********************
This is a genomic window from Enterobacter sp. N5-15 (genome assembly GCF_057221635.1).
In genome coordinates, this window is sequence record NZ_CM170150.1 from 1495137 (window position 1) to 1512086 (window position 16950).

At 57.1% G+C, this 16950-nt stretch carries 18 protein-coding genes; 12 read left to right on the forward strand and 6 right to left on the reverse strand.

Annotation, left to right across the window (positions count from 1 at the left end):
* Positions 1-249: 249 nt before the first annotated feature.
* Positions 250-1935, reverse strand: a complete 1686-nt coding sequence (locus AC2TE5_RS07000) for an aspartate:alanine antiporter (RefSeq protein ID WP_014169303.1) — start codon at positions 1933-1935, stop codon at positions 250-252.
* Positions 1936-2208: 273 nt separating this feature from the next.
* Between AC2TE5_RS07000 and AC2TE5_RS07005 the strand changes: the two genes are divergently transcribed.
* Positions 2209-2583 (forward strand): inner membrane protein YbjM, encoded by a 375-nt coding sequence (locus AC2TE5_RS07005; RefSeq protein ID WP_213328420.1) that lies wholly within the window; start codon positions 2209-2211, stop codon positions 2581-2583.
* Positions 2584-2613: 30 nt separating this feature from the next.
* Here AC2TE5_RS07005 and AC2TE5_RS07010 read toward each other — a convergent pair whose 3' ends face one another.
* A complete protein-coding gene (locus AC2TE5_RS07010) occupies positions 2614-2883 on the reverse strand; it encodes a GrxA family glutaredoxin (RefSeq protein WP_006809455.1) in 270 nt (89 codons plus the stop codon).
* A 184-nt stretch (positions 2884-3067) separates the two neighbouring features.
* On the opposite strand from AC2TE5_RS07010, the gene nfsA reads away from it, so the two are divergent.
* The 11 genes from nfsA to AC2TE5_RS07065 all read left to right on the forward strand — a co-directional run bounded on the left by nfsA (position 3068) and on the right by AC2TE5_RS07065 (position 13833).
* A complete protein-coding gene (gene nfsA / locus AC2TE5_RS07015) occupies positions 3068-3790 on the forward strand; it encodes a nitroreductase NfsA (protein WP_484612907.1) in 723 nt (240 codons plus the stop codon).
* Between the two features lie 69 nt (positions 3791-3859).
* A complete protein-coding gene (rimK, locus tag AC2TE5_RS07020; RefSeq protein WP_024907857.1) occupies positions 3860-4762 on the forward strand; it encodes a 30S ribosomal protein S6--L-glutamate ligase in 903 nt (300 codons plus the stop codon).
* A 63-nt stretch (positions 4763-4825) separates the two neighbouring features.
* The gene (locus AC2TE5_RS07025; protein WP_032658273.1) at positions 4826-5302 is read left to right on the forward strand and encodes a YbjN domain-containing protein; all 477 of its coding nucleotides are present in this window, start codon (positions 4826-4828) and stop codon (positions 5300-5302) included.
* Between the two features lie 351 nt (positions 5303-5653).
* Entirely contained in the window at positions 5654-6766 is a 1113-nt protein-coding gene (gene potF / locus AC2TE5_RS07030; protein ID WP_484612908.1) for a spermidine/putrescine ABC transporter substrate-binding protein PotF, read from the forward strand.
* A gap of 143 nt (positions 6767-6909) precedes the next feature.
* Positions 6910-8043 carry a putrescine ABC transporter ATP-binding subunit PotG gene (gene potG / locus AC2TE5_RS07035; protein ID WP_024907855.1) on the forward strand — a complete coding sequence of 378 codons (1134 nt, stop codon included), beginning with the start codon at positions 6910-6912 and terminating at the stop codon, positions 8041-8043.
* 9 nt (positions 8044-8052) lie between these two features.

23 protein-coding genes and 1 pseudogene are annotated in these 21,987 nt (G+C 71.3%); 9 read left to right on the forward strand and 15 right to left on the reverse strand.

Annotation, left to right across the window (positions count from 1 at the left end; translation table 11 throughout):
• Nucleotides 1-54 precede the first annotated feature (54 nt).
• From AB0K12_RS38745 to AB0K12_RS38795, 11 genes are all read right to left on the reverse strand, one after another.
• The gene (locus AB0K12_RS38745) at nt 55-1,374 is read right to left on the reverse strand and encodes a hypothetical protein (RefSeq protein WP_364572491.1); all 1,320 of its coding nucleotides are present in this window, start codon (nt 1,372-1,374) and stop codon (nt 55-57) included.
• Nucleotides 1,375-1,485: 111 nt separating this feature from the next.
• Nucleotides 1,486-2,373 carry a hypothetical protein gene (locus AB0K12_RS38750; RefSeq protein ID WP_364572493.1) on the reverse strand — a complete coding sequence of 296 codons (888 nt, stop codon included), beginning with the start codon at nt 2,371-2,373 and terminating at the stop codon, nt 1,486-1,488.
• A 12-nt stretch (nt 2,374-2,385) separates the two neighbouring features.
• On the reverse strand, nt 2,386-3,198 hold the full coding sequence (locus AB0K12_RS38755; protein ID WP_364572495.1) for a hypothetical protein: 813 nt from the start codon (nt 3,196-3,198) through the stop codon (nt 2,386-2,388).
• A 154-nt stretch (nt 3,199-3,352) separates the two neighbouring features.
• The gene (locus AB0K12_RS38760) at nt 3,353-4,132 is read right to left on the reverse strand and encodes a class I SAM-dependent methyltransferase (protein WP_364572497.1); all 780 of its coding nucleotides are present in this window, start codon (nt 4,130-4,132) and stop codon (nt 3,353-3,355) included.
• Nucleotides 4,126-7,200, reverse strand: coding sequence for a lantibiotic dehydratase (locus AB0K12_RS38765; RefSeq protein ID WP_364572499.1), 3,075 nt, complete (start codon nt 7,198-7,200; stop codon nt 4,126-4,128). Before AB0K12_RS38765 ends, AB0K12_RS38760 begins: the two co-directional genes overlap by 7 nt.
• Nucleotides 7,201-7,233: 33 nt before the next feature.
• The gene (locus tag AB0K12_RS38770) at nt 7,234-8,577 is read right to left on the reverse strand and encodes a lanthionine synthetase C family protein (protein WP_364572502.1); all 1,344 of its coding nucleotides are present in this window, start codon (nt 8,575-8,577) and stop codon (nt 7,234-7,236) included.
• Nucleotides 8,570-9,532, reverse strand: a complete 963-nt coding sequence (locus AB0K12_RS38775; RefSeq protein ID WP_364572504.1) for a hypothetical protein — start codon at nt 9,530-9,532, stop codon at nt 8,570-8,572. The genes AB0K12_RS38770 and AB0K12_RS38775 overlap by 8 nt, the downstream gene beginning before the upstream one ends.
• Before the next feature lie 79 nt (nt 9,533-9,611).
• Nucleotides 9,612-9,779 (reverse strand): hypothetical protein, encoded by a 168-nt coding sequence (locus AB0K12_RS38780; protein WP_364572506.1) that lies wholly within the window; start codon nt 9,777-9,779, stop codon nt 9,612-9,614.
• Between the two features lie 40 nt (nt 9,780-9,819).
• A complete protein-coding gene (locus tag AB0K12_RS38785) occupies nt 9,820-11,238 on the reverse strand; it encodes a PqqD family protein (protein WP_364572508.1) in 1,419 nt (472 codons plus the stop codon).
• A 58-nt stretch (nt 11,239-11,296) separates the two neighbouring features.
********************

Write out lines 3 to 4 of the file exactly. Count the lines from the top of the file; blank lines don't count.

At 57.1% G+C, this 16950-nt stretch carries 18 protein-coding genes; 12 read left to right on the forward strand and 6 right to left on the reverse strand.

Annotation, left to right across the window (positions count from 1 at the left end):